Mexico's IP Office Surprised Its Congress By Signing ACTA, And Now Hopes To Win Their Support

from the good-luck-with-that dept

Right after the EU Parliament somewhat emphatically rejected ACTA, there was a report saying that ACTA was pretty much dead in Mexico as well -- especially since the Congress there had been against ACTA since before it was "cool" to be against ACTA. However, the very next day, the Mexican government surprised an awful lot of people by signing ACTA anyway.

Of course, the agreement still needs ratification, and that seems like an uphill battle. However, the Mexican IP Office -- major backer of ACTA -- is now claiming that it believes that the Mexican legislature can be convinced to sign on. Of course, it would help if the Mexican IP Office was even the slightest bit intellectually honest. For example, in explaining its reasons for signing on, it points out that the EU signed on -- which is kind of funny coming so soon after the EU Parliament's wholesale rejection of ACTA. Seems like that would be a point worth mentioning, rather than implying that ACTA was going to be implemented in the EU. This move still has the US's fingerprints all over it. The US needed some sort of "win" for ACTA these days, and coming so soon after the US allowed Mexico to enter TPP negotiations, it's hard not to think that there was some horse trading going on here.


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    Ron, Jul 16th, 2012 @ 10:17am

    Bridge

    ".. it points out that the EU signed on ..."

    So, if the EU Parliament jumped off a bidge, then Mexico's Legislature should as well?

     

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    Anonymous Coward, Jul 16th, 2012 @ 10:22am

    I won't be surprised that when the treaty is rejected, Mexico will find itself outside negotiations once again.

     

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    Anonymous Coward, Jul 16th, 2012 @ 10:26am

    There is only one relevant political person in Mexico and that is the president. All others will do exactly as instructed.

     

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    Anonymous Coward, Jul 16th, 2012 @ 10:35am

    how long we got to wait now to see it Mexico is run by the Mexican govt, the US govt or perhaps, the EU Commission? if they think they will get the chance to have input for the TPP by doing this, they are mistaken!

     

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    ChurchHatesTucker (profile), Jul 16th, 2012 @ 10:58am

    The US needed some sort of "win" for ACTA these days, and coming so soon after the US allowed Mexico to enter TPP negotiations, it's hard not to think that there was some horse trading going on here.

    Yeah, I wonder what we gave away to get them to support this monstrosity.

     

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    Loki, Jul 16th, 2012 @ 11:16am

    Massive public protests cause SOPA to collapse. Next day US government makes high profile seizure of MegaUpload.

    Massive rejection of ACTA by EU Parliament. Next day high profile signatory of Mexico to ACTA.

    In a day and age where information can spread to hundreds of millions of people in a matter of minutes, does the US government really think nobody is going to notice their attempts at bait and switch?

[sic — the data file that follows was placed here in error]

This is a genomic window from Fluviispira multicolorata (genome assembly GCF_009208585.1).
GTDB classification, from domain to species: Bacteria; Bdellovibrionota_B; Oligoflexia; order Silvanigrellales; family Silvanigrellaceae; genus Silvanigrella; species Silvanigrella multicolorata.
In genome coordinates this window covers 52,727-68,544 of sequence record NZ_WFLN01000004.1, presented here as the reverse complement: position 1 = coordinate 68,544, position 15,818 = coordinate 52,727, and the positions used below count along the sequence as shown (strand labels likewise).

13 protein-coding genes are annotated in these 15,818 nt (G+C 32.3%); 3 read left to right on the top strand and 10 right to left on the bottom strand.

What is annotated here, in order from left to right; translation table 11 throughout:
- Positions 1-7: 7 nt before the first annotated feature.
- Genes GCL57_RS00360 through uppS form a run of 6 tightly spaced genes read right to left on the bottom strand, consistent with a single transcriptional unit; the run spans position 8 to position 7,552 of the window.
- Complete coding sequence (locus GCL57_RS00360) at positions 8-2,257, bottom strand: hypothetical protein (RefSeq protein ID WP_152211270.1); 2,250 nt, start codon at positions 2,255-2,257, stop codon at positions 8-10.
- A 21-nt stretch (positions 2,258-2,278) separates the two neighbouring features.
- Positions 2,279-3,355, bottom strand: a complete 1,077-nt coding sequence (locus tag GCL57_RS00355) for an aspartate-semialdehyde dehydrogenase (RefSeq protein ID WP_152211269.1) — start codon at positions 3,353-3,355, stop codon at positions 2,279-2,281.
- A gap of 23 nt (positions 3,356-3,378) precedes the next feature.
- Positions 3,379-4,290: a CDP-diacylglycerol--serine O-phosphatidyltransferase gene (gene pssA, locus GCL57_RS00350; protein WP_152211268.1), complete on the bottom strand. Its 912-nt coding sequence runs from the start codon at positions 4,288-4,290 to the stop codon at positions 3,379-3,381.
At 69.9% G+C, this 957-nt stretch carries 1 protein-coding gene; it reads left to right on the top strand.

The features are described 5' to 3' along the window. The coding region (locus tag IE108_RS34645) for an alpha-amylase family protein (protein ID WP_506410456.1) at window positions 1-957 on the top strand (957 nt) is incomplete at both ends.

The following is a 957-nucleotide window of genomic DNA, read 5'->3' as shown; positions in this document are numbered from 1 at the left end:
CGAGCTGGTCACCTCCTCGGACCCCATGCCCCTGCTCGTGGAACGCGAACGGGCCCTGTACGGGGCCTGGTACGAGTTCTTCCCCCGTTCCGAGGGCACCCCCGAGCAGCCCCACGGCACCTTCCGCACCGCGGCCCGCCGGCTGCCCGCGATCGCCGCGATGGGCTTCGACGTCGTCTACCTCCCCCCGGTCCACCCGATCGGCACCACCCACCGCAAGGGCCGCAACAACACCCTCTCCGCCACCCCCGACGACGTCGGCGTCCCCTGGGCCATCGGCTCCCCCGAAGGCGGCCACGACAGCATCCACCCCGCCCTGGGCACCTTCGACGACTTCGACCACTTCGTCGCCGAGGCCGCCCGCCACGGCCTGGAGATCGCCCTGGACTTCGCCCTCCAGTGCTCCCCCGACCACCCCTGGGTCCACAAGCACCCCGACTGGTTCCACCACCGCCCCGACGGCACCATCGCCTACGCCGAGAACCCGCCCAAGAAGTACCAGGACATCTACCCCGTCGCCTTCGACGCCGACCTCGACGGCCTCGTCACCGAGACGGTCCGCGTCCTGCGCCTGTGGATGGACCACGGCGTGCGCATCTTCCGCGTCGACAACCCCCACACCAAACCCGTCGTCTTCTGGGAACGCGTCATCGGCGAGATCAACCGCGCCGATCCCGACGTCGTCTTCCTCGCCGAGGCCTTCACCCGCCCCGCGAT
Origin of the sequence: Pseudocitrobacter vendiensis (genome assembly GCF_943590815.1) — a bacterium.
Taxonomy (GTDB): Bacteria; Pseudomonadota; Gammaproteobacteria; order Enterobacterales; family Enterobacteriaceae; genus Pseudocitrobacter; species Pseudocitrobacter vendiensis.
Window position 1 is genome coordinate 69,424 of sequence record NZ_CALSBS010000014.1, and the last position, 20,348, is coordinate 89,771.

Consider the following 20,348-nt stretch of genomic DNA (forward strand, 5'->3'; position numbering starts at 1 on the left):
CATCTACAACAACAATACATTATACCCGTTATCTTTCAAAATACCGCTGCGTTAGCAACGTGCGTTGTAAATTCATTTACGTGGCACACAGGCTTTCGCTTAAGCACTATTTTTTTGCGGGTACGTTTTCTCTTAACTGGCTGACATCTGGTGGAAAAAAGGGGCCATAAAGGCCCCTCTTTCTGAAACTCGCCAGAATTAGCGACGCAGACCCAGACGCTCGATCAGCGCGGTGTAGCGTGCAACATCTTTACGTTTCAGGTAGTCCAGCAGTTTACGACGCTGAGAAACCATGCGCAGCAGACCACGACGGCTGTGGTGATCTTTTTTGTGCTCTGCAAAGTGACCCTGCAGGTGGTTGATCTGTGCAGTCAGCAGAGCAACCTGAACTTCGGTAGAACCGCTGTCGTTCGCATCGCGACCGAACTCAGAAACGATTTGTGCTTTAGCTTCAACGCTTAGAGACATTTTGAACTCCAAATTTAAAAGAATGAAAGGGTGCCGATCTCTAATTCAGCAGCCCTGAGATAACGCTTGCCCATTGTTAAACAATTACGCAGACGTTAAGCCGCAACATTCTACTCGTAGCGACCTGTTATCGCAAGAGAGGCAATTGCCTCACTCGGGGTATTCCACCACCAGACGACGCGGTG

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    Anonymous Coward, Jul 16th, 2012 @ 11:18am

    considering Mexico's Congress had rejected ACTA, what right did the IP Office have to sign it anyway? how can them signing ACTA have any validity when not authorised to sign anything on Mexico's behalf?

     

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      Mason Wheeler, Jul 16th, 2012 @ 11:24am

      Re:

      The same way as President Obama can illegally sign ACTA and get away with it.

       

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      TtfnJohn (profile), Jul 16th, 2012 @ 12:42pm

      Re:

      I don't think they'd rejected it yet and the Mexican Congress is vastly more independent of the Mexican president that at least one poster here seems to think.

       

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        Anonymous Coward, Jul 16th, 2012 @ 3:31pm

        Re: Re:

        Good, it looks like the Mexican congress still doesn't like ACTA, so this was a waste of time for the US (if it really was it's idea. We can't be entirely sure)

         

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    gorehound (profile), Jul 16th, 2012 @ 12:31pm

    I am not fooled by the things our US Government is doing.I would love to see both Democrats & Republicans out of Office.
    And I would love to see Big Content go the way of the Dinosaurs.Adapt or go Extinct !

     

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    Jay (profile), Jul 16th, 2012 @ 12:54pm

    Wait... Is the IP office in Mexico a part of the executive branch?

     

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      mematematica (profile), Jul 16th, 2012 @ 3:36pm

      Re:

      Yes, it's called IMPI (Instituto Mexicano de la Propiedad Industrial) and it's an arm of the secretary of commerce, which its in turn dependent of the president. All of those are the executive branch.

       

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    Anonymous Coward, Jul 17th, 2012 @ 10:50am

    The Mexican election is suspicious as well, with the winning canidate favoring U.S. corporations.

    How'd that "war on drugs" work out? It seems we have entered another "war" on IP now. Stupid.

     

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